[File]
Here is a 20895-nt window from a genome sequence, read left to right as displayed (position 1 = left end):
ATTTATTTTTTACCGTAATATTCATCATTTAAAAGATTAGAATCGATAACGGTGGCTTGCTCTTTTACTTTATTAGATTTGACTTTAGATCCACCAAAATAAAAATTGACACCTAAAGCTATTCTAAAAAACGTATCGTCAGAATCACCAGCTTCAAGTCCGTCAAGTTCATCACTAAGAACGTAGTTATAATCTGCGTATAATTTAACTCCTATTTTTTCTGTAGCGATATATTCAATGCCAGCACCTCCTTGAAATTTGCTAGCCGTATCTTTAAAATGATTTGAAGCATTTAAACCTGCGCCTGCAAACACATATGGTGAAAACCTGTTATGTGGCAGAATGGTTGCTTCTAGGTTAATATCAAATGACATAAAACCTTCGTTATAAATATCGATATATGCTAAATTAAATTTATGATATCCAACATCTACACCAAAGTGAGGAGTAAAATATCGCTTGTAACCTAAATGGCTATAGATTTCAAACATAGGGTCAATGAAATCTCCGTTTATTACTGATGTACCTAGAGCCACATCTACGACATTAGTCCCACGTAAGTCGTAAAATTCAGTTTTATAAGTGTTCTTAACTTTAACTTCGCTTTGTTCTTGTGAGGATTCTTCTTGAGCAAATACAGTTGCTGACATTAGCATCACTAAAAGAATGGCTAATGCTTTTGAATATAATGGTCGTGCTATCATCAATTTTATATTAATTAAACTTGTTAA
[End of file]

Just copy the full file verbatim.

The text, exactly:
Here is a 20895-nt window from a genome sequence, read left to right as displayed (position 1 = left end):
ATTTATTTTTTACCGTAATATTCATCATTTAAAAGATTAGAATCGATAACGGTGGCTTGCTCTTTTACTTTATTAGATTTGACTTTAGATCCACCAAAATAAAAATTGACACCTAAAGCTATTCTAAAAAACGTATCGTCAGAATCACCAGCTTCAAGTCCGTCAAGTTCATCACTAAGAACGTAGTTATAATCTGCGTATAATTTAACTCCTATTTTTTCTGTAGCGATATATTCAATGCCAGCACCTCCTTGAAATTTGCTAGCCGTATCTTTAAAATGATTTGAAGCATTTAAACCTGCGCCTGCAAACACATATGGTGAAAACCTGTTATGTGGCAGAATGGTTGCTTCTAGGTTAATATCAAATGACATAAAACCTTCGTTATAAATATCGATATATGCTAAATTAAATTTATGATATCCAACATCTACACCAAAGTGAGGAGTAAAATATCGCTTGTAACCTAAATGGCTATAGATTTCAAACATAGGGTCAATGAAATCTCCGTTTATTACTGATGTACCTAGAGCCACATCTACGACATTAGTCCCACGTAAGTCGTAAAATTCAGTTTTATAAGTGTTCTTAACTTTAACTTCGCTTTGTTCTTGTGAGGATTCTTCTTGAGCAAATACAGTTGCTGACATTAGCATCACTAAAAGAATGGCTAATGCTTTTGAATATAATGGTCGTGCTATCATCAATTTTATATTAATTAAACTTGTTAA